Lemmer added that he believes that part of the problem stems from driver gradings that are based on results, rather than performance, which has resulted in an abundance of eligible Silvers flooding the driver market.

“Silver is the broadest class of performance time, so if you say the delta from a top Pro to an average Bronze is for argument’s sake four seconds, then the average silver should be two seconds off, but now a Silver driver can be anywhere between a tenth or two off a top pro and two seconds off,” he continued. “The whole class has been distorted through the FIA Gradings and that’s because they are determined by results and not by performance. Results can be dependent on many things, the type of championships you’ve come up through, the team-mates you’ve had, the luck you’ve had, the budgets you’ve had behind you. This is a system that is in development and I think we’ve come to a point where it needs tweaking.”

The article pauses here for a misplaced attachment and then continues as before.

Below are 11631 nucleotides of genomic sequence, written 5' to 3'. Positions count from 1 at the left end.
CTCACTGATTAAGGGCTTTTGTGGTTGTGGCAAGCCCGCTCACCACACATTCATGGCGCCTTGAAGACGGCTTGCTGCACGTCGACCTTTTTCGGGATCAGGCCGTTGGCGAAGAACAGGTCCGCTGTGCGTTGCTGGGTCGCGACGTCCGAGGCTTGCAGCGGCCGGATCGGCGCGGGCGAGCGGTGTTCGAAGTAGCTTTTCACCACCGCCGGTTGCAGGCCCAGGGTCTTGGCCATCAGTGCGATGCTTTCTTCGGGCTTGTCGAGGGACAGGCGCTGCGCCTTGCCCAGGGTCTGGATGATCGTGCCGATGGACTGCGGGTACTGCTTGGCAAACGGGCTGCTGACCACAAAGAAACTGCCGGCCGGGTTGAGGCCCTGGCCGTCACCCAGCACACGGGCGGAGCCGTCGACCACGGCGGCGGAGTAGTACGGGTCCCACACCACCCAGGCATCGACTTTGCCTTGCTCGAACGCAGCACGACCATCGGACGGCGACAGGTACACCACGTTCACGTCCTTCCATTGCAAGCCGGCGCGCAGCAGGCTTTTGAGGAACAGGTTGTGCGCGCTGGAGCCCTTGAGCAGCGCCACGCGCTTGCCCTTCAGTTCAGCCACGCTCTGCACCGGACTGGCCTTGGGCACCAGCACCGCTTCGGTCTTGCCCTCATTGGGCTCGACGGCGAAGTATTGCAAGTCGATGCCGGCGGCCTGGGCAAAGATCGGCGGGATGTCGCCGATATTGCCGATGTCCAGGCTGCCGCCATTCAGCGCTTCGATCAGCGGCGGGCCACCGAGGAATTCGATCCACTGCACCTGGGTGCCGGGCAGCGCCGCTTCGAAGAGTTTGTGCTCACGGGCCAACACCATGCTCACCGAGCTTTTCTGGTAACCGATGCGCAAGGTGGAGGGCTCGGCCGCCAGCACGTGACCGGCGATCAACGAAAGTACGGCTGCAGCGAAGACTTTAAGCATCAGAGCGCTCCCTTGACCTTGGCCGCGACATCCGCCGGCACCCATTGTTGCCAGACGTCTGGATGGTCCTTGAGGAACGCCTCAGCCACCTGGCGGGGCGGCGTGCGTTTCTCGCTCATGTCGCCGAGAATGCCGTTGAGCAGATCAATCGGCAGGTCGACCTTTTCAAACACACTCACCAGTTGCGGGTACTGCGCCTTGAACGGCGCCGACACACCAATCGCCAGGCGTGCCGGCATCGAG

This ‘supply’ is twinned with the demand for drivers who can provide the same technical acumen as Pros – many Silver drivers are already making a living from motorsport as coaches – or that can bring a budget. Tying down two fully-fledged Bronze drivers to foot the bill can often be a challenge, meaning that Silver-graded drivers, often youngsters fresh from single-seaters, can be a useful source of income.

_D7X1609_originalTeam Parker Racing Principal Stuart Parker believes that this will increasingly be the direction Pro-Am takes in future, shifting from a class for gentlemen to drive with professionals to something rather less clearly defined. His Pro-Am line-up is another Silver-Silver-Bronze crew, featuring Tom Onslow-Cole, Callum Macleod and Ian Loggie.

“Driver gradings are such a subjective topic, when is a Bronze no longer a Bronze, when is a Silver a Bronze, when is a Silver a Gold and when is a Gold a Silver? It’s very difficult,” he said. “There’s a good market for good Silvers out there at the moment, because GT racing is becoming more professional and with 57 GT cars, you’ve got to get everything right to win.